Bobby Doerr was one of the finest second basemen of his era. Spending his entire career with the Boston Red Sox, he led the league in fielding percentage four times. In 1948 he set a since-broken record for men at his position by handling 414 consecutive chances without an error.
His production on offense was rare for middle infielders of his day. In his 14-year career he had 8 seasons with 90 or more RBI, six times topping the 100-RBI mark. A model of consistency, Doerr batted .289 for his career and hit under .270 just once after his rookie season.
Though he missed 1945 because of World War II, Doerr made the all star team every year but two from 1941 until he retired in 1951.
If his military time affected his play, he didn’t show it. Upon his return to baseball in 1946, Doerr helped lead the Red Sox to their first World Series since 1918. Once there, he flourished on baseball’s biggest stage, hitting .409, with a double and a homer in the seven-game loss to the Cardinals.
When he retired in 1951, only two second baseman in MLB history had more home runs – Cooperstown men Rogers Hornsby and Joe Gordon. Doerr set Red Sox records for career games (1,865), at bats (7,093), hits (2,042), doubles (381), total bases (3,270) and runs batted in (1,247). Ted Williams later surpassed Doerr in each category.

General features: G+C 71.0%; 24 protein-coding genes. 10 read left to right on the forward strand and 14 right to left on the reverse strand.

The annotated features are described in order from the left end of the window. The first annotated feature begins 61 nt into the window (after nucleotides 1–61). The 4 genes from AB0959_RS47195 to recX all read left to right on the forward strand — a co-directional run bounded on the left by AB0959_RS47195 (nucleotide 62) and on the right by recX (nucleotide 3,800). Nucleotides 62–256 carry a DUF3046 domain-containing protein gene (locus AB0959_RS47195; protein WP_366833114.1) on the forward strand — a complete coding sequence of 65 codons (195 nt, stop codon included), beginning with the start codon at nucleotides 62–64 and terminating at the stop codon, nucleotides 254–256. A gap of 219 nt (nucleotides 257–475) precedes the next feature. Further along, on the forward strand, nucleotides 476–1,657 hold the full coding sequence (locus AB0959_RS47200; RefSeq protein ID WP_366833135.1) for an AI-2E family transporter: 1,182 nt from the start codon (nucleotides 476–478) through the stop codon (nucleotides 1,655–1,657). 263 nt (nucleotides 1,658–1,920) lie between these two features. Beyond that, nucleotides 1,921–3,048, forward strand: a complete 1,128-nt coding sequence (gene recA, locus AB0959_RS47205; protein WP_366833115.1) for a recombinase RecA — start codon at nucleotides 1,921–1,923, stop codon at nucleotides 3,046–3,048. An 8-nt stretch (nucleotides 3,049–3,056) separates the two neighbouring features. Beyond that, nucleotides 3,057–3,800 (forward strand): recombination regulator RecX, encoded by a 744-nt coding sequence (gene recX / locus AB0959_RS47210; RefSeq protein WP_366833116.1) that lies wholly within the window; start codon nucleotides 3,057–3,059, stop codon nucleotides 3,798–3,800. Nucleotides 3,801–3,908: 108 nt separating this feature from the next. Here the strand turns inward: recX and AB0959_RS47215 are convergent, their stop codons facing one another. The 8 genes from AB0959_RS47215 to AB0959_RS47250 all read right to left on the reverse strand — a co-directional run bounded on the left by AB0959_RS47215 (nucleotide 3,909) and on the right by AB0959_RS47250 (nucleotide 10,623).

Later Doerr scouted and coached at the minor and major league levels for the Red Sox. His final job in baseball was with the expansion Toronto Blue Jays as hitting coach from 1977-1981. Doerr was inducted into the Hall of Fame in 1986. Two years later, the Red Sox retired Doerr’s uniform #1 in 1988.
Before he passed away at 99 years old in 2017 he was both the oldest former player and the last living major leaguer from the 1930s. Among all members of the Baseball Hall of Fame, Doerr lived the longest.
In the collection is this government postcard signed by Doerr during spring training in 1949.